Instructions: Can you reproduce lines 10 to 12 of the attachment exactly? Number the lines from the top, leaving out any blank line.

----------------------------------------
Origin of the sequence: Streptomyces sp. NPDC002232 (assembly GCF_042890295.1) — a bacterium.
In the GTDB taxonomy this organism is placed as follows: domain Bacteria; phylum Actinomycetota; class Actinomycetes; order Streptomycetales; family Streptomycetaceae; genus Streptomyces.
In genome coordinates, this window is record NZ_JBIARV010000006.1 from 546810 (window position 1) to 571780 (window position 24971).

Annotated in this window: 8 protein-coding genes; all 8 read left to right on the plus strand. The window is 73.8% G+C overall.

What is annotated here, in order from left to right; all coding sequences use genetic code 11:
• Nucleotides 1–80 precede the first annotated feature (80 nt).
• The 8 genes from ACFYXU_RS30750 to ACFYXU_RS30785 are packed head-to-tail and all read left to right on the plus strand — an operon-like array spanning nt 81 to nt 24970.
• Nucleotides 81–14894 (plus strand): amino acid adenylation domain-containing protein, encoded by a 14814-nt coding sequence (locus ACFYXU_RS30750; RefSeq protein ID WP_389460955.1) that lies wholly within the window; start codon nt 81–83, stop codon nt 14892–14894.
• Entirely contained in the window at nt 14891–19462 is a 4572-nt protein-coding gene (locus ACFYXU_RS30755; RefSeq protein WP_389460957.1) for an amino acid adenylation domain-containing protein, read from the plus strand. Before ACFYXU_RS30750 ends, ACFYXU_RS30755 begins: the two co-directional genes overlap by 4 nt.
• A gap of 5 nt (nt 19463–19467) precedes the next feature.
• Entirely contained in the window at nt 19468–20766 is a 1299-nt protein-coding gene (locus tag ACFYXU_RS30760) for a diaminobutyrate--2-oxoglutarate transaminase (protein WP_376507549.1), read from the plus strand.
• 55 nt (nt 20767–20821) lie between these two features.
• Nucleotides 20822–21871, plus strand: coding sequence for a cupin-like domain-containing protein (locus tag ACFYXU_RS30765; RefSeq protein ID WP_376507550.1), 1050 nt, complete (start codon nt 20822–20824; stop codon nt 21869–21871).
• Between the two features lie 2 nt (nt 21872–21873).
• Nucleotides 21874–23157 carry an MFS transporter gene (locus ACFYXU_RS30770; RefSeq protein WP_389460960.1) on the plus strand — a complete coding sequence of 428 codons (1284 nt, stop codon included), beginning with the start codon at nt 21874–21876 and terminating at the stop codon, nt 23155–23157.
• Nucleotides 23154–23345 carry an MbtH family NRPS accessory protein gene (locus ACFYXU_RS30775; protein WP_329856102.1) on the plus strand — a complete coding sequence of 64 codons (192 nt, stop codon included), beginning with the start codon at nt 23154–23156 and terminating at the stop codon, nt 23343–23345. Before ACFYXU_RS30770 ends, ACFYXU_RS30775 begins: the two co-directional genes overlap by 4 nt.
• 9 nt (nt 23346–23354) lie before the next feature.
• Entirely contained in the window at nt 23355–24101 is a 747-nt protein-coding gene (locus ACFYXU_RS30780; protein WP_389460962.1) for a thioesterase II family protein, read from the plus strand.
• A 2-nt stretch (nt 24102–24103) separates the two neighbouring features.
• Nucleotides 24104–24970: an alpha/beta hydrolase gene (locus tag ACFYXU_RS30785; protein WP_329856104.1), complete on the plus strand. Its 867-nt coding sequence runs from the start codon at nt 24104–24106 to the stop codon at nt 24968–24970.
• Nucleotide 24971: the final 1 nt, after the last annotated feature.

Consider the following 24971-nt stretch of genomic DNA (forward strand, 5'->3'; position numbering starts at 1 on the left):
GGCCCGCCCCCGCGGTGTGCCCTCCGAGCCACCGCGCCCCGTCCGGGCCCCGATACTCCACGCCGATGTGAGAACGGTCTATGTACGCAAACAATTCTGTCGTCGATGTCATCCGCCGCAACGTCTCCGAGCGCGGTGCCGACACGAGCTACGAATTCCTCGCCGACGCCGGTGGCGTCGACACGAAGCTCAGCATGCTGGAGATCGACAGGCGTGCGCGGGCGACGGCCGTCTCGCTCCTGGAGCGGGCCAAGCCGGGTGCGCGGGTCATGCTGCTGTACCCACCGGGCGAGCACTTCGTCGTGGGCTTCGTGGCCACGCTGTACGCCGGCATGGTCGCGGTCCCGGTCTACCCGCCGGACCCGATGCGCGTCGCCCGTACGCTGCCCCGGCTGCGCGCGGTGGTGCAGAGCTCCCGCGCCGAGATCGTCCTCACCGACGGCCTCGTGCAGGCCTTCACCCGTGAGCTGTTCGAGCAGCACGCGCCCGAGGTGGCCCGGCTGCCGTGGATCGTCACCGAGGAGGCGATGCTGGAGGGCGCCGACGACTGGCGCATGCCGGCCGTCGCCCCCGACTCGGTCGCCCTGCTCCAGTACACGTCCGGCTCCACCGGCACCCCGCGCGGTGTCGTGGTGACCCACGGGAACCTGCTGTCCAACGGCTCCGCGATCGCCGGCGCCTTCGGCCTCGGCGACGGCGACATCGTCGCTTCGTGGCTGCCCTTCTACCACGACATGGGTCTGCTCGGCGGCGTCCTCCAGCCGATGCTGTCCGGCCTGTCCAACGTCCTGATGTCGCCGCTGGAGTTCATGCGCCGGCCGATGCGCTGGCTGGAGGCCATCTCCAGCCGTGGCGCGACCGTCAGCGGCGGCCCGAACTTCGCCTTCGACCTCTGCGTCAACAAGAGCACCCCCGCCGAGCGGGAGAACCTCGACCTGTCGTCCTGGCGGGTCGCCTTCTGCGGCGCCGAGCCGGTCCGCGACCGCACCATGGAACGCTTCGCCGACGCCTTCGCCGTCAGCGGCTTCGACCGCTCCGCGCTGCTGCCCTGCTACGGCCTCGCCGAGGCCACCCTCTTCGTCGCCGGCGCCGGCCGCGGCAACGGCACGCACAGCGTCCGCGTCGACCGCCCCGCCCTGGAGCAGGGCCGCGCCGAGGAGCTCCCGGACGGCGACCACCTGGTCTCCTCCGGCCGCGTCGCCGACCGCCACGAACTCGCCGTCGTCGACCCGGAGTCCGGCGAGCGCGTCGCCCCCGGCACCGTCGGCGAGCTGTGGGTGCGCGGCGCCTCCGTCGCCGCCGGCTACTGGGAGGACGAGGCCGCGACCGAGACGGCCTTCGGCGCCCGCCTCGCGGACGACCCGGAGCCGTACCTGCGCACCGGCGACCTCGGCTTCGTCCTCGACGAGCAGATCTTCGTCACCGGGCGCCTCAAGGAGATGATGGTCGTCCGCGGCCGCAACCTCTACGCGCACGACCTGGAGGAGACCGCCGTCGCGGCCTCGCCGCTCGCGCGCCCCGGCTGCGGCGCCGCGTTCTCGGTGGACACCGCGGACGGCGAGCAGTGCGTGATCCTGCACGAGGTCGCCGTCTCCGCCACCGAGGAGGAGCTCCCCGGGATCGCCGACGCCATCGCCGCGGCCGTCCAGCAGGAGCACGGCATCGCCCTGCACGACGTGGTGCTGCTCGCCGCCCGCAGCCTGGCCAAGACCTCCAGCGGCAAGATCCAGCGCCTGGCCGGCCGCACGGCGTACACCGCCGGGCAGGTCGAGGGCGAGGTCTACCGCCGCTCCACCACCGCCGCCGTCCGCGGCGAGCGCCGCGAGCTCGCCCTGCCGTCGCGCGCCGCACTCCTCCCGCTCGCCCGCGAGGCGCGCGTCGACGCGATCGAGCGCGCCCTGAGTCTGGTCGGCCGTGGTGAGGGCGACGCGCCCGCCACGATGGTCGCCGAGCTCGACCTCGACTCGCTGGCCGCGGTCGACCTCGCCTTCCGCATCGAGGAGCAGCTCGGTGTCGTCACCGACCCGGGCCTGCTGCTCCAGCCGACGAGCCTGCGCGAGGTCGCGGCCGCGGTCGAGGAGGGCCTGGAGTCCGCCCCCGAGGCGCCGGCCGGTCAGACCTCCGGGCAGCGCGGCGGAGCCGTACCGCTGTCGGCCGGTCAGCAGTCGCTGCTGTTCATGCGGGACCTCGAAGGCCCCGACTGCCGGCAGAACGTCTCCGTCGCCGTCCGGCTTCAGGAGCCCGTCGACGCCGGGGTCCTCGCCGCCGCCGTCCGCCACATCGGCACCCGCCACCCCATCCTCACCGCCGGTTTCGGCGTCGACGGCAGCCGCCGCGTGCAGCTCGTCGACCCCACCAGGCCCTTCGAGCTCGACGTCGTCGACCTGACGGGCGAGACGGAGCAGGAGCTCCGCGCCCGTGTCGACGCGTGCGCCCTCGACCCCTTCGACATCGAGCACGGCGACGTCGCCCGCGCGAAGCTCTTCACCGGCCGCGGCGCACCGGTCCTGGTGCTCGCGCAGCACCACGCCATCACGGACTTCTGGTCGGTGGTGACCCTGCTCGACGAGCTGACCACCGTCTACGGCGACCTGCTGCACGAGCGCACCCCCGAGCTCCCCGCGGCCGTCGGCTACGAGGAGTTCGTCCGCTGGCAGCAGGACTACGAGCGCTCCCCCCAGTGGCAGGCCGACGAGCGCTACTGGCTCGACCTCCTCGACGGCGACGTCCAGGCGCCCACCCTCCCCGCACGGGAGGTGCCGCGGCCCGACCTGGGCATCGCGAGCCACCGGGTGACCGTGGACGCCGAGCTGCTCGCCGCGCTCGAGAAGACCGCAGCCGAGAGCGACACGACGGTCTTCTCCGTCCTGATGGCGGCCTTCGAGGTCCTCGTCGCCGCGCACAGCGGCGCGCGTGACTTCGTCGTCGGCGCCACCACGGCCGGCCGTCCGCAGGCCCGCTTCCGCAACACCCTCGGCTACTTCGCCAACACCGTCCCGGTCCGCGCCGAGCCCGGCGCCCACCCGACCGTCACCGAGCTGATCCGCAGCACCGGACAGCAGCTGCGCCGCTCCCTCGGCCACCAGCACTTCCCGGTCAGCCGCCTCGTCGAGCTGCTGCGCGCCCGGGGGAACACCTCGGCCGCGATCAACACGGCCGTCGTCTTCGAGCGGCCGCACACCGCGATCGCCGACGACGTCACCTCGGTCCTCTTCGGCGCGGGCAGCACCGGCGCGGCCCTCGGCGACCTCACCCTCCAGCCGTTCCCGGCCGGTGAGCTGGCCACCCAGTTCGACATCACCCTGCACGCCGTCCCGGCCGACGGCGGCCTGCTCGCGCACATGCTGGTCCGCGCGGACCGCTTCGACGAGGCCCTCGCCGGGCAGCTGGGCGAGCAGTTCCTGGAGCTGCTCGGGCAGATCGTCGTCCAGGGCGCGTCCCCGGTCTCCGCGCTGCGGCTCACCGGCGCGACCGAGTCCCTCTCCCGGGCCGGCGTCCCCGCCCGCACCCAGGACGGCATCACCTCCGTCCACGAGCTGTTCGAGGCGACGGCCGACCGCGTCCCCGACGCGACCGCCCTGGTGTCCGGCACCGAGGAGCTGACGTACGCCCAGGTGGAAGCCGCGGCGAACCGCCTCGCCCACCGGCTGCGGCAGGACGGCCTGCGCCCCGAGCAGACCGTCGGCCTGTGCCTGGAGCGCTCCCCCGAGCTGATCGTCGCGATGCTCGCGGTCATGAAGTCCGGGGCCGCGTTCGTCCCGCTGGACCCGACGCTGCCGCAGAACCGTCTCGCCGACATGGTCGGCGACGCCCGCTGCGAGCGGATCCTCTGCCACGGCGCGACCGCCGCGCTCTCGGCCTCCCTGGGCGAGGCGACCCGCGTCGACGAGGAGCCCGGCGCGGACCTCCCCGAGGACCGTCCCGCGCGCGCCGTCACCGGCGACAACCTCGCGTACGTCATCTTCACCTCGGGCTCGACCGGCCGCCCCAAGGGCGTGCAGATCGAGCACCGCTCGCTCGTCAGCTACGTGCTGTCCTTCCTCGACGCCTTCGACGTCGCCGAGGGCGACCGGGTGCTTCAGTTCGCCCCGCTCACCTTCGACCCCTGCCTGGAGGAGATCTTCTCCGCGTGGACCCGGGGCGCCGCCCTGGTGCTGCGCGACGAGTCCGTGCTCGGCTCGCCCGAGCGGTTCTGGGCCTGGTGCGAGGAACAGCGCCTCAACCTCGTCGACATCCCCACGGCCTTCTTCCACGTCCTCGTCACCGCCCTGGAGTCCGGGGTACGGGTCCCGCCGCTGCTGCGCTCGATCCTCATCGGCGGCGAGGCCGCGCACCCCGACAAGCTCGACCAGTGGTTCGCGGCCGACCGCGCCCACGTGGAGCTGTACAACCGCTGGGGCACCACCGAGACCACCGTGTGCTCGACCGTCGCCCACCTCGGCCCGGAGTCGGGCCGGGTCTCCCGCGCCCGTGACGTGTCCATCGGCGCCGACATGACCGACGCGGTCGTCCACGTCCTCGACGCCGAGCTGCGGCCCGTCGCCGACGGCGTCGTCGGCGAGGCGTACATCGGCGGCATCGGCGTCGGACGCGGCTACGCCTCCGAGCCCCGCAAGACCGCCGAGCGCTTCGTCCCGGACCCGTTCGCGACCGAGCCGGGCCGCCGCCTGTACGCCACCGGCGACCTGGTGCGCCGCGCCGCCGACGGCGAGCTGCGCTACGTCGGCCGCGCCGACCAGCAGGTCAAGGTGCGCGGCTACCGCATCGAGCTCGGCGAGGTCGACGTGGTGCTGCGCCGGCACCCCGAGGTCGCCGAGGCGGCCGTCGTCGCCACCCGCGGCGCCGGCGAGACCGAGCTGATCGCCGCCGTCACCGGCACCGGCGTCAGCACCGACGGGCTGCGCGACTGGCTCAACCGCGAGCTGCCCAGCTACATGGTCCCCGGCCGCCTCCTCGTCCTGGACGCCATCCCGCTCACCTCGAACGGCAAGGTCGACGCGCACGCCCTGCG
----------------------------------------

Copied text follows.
• A gap of 5 nt (nt 19463–19467) precedes the next feature.
• Entirely contained in the window at nt 19468–20766 is a 1299-nt protein-coding gene (locus tag ACFYXU_RS30760) for a diaminobutyrate--2-oxoglutarate transaminase (protein WP_376507549.1), read from the plus strand.
• 55 nt (nt 20767–20821) lie between these two features.